Why Sa`ban-i Veli? Several reasons, actually. The first was that he hailed not from the traditional centers of power and influence in the Ottoman Empire, such as Istanbul or one of the other major provincial urban centers. Instead, he hailed from a small northern Black Sea mountain town called Kastamonu. Therefore, we could, through the writings on his branch of the order, see into a world that was provincial and, at times, even rural, which is very difficult to do given the state-centric legacy of much of the Ottoman archival base.

Another reason was that one of Sa`ban-i Veli's later successors, a man named `Omer el-Fu'adi, had left a voluminous corpus of writings about the establishment and development of this sub-branch of the Halveti after Sa`ban's death. The interplay between the Sa`ban, the ostensible founder of the order, and his successor several generations later created a fascinating set of tensions that reflected the changes that the Ottoman Empire was going through during the sixteenth and seventeenth century.

Finally, the Sa`baniyye Order, like many other prominent Halveti sub-branches, was engaged in a running conflict that lasted many years with Islamic puritanical movements such as the Kadizadeli movement, which sought to deny legitimacy to mystics like the Halveti and, at times, even physically attacked them. Given present-day struggles such as those going on in modern Pakistan today between followers of Sufi shrines and violent radicals who have targeted them and their followers with violent acts, it seemed to me that the outcome of this historical conflict 4-5 centuries previous had some bearing on how we might consider this continuing struggle today.

Bringing the manuscript to final publication required some additional work, however. Essential background on the roots of the Halveti Order in northwestern Iran and its gradual migration into the Ottoman Empire after the rise of the militant Shiite Safavid state at the end of the fifteenth century was required to allow a broader audience to understand where this group came from, and how they became a part of the fabric of Ottoman society by the sixteenth century. In addition, new works on earlier periods of Islamic mysticism, such as Erik S. Ohlander's work on the Suhrawardiyya order, a group whose teachings in the twelfth and thirteenth century formed a base for the later Ottoman Halveti, allowed me to see new aspects of the question that I had not considered before.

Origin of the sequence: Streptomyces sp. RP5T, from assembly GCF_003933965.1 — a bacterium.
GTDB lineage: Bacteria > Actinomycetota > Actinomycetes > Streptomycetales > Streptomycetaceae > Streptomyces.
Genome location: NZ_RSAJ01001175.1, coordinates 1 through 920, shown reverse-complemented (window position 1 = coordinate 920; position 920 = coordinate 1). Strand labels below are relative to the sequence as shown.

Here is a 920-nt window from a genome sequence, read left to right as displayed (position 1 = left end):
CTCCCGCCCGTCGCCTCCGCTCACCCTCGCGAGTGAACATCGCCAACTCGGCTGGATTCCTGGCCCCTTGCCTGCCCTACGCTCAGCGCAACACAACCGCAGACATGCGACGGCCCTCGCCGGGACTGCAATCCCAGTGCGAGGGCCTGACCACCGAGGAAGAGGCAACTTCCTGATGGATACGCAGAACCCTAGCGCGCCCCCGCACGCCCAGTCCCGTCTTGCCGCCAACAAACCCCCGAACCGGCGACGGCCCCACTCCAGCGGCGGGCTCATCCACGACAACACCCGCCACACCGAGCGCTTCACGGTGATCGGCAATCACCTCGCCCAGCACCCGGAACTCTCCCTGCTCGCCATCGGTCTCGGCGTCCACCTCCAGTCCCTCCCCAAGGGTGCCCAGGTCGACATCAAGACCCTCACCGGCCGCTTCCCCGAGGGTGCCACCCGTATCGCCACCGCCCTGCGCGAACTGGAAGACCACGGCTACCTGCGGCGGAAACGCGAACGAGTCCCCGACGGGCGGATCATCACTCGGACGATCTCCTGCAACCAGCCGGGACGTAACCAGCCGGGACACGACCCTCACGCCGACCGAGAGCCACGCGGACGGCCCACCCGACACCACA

The result of this is the volume you see here; which is divided into four parts. The first, as noted above, introduces the background of the Halveti Order and its early spread into the Ottoman Empire from the fifteenth century onward. The second deals with the world of Sa`ban-i Veli, his early training and teaching in rural Anatolia, his life in Kastamonu as a teacher and representative of the order, and finally, the four men who succeeded him as leaders of the Sa`baniyye Order after his death. The third part deals with the early life and hagiographical writing of his fifth successor, `Omer el-Fu'adi, who sought to shape Sa`ban's life and legacy in new ways in response to new challenges. The final section describes the subsequent writings of `Omer el-Fu'adi and his legacy for the Halveti Order and Kastamonu as a whole. The book concludes with some reflections on the wider importance of this type of Ottoman religious history for the field as a whole.

*John J. Curry is an assistant professor of Near Eastern and Islamic history at the University of Nevada, Las Vegas.